“Happy birthday,” chuckled Katy with her usual grin, only a million times wider.
“So, your eleven! Oh darling…” Mama cried, tears in her eyes.
“Good old days,” commented dear Aunt Beth.
The little girl stumbled towards her presents, dizzy from all the excitement, and eager for what was up ahead…
“Happy birthday,” whispered Miria to herself. She traced over the long-forgotten words that had been carved onto the old oak tree.
Miria trembled, and felt uneasy. The place was different now. The table which all the presents had once stood grandly on, the one with all of the tigers and dragons and unicorns painted on it, was just a block of wood with some childish drawings. The old gramophone which had boomed out all of the songs for the children to play musical statues, was covered in dust and falling apart, as if it too, was tired and weary. And even…
Even the good old tire swing which had comforted her when Aba didn’t get her the doll she liked, was now on the ground, no longer able to fight.
Everything around her was dead. Dead silent. Dead tired. Dead.
She blinked back the tears. It would no longer be tears anyways. Only saltiness and sad memories. She found it hard to remember that eight years ago, this had been her home.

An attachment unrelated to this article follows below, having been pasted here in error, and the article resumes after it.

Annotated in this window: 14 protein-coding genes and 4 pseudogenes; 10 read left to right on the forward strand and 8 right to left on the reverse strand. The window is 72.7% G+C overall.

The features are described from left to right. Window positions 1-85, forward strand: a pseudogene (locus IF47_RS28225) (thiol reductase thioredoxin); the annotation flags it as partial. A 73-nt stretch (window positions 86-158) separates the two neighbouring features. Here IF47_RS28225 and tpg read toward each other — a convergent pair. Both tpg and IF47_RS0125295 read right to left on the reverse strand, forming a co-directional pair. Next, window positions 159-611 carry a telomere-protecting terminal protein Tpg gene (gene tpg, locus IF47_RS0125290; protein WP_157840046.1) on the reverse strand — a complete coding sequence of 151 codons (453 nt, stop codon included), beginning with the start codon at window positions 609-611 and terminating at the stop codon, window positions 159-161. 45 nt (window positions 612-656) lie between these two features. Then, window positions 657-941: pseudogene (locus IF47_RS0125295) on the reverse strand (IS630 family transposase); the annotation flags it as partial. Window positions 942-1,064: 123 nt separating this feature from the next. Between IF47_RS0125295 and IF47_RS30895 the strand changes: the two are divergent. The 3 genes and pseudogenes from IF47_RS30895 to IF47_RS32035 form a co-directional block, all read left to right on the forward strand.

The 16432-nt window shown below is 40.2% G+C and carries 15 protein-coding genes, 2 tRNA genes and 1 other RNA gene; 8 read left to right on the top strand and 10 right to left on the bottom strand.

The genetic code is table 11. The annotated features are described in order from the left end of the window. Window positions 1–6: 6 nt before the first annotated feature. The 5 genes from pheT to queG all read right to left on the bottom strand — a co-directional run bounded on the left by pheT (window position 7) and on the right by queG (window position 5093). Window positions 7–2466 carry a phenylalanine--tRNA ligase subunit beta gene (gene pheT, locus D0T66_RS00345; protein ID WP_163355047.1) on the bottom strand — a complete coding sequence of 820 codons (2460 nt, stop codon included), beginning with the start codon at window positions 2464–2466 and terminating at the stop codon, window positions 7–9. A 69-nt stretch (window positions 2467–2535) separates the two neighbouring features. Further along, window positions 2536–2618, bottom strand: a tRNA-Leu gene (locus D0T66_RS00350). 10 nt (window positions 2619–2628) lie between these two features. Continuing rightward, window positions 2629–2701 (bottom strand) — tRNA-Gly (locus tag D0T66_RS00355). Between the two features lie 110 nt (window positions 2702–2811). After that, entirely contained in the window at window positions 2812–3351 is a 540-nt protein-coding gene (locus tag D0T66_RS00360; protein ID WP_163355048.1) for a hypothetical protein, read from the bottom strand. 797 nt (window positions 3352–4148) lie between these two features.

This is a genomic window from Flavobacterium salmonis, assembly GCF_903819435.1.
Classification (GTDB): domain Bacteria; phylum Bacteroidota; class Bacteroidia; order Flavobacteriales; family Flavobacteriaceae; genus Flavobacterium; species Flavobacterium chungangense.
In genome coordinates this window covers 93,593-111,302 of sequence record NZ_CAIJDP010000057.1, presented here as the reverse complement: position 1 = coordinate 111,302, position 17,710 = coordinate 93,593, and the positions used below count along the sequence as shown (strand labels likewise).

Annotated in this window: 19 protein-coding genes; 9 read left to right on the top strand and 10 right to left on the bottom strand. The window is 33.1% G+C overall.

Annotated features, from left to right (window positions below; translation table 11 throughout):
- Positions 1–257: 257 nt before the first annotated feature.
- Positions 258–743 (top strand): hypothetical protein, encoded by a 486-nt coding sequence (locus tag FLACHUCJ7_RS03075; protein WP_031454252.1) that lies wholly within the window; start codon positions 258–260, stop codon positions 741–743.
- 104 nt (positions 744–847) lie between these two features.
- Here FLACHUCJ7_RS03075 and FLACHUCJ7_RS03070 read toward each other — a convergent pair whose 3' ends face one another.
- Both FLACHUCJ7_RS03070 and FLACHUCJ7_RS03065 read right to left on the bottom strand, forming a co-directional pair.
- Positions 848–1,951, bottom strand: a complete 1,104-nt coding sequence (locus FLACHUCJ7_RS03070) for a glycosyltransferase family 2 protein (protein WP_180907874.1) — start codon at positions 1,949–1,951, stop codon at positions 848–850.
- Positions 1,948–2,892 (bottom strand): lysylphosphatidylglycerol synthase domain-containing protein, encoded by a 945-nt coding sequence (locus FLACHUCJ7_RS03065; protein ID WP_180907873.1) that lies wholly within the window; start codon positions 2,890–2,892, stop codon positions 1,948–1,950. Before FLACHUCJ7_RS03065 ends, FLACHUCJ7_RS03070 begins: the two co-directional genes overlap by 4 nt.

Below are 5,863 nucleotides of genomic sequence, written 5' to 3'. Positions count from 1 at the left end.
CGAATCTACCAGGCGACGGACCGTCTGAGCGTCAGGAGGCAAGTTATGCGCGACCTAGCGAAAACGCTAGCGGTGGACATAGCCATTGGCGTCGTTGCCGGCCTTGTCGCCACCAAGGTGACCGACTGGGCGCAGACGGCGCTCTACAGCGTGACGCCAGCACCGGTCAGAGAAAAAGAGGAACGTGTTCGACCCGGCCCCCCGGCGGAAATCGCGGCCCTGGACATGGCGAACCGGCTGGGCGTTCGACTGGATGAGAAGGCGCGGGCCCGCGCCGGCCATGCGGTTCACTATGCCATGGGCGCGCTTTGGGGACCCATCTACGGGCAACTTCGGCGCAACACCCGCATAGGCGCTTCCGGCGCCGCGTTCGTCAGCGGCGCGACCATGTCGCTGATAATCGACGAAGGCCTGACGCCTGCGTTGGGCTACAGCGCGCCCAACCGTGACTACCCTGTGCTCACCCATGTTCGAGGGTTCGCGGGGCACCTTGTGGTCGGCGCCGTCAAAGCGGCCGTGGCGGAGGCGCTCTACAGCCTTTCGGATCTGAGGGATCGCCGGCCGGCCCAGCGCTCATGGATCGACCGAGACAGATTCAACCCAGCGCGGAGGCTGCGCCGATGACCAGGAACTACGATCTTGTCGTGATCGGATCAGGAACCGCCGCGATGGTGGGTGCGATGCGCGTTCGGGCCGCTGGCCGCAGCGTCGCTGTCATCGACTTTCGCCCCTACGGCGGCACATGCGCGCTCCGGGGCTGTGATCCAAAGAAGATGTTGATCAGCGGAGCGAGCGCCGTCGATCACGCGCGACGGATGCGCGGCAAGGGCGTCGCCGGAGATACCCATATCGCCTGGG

This had been the place that she had shared all of those happy memories with her loved ones. This had been the place for tears to be shed and comfort to be made. A place that was safe.
Miria almost laughed. It wasn’t like anywhere was safe, no, not even now.
“We. Need. To. Go. Now.”
The girl’s eyes turned wide in terror. She didn’t know what was going on, but she didn’t need to either. She could tell it was bad, because of the darkness in her mother’s eyes.
She was smart for her age, quick witted and never questioning.
She raced up to her room and stuffed a few random jackets and trousers and other clothes in. They weren’t coming back.
She took one last look at her neat bedroom with all the kitten and puppy posters, and the stuffed toys lying down face first on the floor.
“Bye bye.” she muttered softly, and ran down, trying to forget.